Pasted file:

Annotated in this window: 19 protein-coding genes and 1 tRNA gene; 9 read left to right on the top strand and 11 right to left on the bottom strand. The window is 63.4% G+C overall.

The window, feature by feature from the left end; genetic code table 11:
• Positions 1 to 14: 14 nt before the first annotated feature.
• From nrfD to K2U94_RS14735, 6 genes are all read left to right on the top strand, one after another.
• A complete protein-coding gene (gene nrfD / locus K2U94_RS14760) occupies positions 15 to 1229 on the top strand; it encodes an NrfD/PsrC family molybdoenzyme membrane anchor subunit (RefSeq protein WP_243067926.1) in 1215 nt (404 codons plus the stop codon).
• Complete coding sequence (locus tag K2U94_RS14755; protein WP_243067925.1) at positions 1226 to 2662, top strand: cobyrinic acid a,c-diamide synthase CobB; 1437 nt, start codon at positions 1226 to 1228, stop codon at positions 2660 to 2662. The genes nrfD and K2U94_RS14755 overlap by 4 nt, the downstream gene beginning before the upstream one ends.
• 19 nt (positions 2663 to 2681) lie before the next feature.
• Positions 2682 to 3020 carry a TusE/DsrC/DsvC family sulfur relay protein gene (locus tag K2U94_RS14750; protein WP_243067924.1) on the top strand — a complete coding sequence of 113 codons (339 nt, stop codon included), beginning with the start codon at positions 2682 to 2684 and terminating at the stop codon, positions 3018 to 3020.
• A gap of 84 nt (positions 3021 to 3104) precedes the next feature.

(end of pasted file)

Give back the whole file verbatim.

Annotated in this window: 19 protein-coding genes and 1 tRNA gene; 9 read left to right on the top strand and 11 right to left on the bottom strand. The window is 63.4% G+C overall.

The window, feature by feature from the left end; genetic code table 11:
• Positions 1 to 14: 14 nt before the first annotated feature.
• From nrfD to K2U94_RS14735, 6 genes are all read left to right on the top strand, one after another.
• A complete protein-coding gene (gene nrfD / locus K2U94_RS14760) occupies positions 15 to 1229 on the top strand; it encodes an NrfD/PsrC family molybdoenzyme membrane anchor subunit (RefSeq protein WP_243067926.1) in 1215 nt (404 codons plus the stop codon).
• Complete coding sequence (locus tag K2U94_RS14755; protein WP_243067925.1) at positions 1226 to 2662, top strand: cobyrinic acid a,c-diamide synthase CobB; 1437 nt, start codon at positions 1226 to 1228, stop codon at positions 2660 to 2662. The genes nrfD and K2U94_RS14755 overlap by 4 nt, the downstream gene beginning before the upstream one ends.
• 19 nt (positions 2663 to 2681) lie before the next feature.
• Positions 2682 to 3020 carry a TusE/DsrC/DsvC family sulfur relay protein gene (locus tag K2U94_RS14750; protein WP_243067924.1) on the top strand — a complete coding sequence of 113 codons (339 nt, stop codon included), beginning with the start codon at positions 2682 to 2684 and terminating at the stop codon, positions 3018 to 3020.
• A gap of 84 nt (positions 3021 to 3104) precedes the next feature.